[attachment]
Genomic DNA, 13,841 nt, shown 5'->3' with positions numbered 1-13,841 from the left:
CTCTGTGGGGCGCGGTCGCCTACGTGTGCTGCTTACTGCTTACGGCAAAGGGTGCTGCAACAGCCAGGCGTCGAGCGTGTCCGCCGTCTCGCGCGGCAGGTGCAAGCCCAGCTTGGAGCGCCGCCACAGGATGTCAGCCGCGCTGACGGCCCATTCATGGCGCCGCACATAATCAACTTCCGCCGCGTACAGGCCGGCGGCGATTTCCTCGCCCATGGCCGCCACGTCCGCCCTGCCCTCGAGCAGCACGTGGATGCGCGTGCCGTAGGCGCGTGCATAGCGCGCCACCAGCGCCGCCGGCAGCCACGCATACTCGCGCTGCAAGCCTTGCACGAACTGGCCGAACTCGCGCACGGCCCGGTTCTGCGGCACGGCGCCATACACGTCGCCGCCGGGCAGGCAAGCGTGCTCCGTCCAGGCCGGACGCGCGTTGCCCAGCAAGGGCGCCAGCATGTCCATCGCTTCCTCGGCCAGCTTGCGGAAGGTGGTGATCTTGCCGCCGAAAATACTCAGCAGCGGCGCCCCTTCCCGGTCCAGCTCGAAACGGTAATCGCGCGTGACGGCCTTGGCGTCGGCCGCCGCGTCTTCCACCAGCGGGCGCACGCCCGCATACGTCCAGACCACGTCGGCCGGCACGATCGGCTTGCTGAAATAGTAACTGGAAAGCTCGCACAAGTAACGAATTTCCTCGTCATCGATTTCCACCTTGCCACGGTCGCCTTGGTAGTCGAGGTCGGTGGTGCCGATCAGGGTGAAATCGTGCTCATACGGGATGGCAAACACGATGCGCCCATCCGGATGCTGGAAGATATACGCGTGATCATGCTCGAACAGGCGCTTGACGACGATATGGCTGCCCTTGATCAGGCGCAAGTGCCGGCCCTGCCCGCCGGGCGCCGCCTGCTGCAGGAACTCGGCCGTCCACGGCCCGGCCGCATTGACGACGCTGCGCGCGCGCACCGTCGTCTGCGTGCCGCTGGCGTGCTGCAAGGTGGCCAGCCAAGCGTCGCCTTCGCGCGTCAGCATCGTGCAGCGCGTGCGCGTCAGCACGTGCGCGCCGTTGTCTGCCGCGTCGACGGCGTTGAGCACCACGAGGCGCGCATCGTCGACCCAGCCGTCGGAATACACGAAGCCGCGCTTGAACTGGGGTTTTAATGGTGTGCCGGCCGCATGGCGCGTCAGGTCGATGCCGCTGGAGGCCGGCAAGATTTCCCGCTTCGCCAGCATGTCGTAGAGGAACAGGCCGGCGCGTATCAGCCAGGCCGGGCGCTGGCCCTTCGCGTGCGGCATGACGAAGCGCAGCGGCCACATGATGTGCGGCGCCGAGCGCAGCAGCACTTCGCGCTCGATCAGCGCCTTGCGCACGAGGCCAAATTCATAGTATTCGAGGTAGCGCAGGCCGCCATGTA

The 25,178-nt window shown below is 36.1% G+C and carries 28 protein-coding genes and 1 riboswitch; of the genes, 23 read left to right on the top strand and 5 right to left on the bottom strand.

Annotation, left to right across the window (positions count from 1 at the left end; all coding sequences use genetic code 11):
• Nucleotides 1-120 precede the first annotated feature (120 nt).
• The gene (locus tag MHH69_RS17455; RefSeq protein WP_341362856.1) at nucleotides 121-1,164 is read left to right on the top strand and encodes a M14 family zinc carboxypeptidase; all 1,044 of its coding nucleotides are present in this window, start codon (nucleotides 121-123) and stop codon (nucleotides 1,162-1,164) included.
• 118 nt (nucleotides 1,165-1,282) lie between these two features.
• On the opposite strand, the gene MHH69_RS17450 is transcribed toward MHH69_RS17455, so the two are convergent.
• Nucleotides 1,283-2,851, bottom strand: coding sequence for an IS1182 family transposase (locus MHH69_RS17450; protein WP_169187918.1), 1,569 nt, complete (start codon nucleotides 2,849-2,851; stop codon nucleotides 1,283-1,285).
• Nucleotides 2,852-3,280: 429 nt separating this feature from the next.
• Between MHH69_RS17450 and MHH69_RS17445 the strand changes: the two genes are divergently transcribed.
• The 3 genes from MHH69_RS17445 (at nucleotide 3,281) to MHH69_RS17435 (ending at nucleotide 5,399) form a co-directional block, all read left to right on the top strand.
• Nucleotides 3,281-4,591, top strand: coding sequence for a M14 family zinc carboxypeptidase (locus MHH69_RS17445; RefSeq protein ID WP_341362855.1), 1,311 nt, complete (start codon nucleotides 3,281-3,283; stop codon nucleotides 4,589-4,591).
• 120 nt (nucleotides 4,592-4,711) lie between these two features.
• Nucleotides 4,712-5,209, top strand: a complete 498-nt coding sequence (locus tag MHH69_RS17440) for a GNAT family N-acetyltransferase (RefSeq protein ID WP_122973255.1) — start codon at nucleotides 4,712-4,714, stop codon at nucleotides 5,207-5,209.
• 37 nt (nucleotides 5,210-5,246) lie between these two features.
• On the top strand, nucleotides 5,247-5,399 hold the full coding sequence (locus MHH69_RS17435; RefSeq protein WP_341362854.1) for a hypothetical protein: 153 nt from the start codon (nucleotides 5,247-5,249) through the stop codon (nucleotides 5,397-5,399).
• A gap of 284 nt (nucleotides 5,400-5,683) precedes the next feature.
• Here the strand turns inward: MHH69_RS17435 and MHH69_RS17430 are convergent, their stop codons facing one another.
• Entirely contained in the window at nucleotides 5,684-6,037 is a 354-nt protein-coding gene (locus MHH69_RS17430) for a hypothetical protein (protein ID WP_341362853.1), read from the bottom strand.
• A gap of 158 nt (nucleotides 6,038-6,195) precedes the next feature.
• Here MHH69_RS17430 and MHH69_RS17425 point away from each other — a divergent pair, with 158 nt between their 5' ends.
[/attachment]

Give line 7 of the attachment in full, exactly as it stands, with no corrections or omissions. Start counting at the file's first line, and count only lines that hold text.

• 118 nt (nucleotides 1,165-1,282) lie between these two features.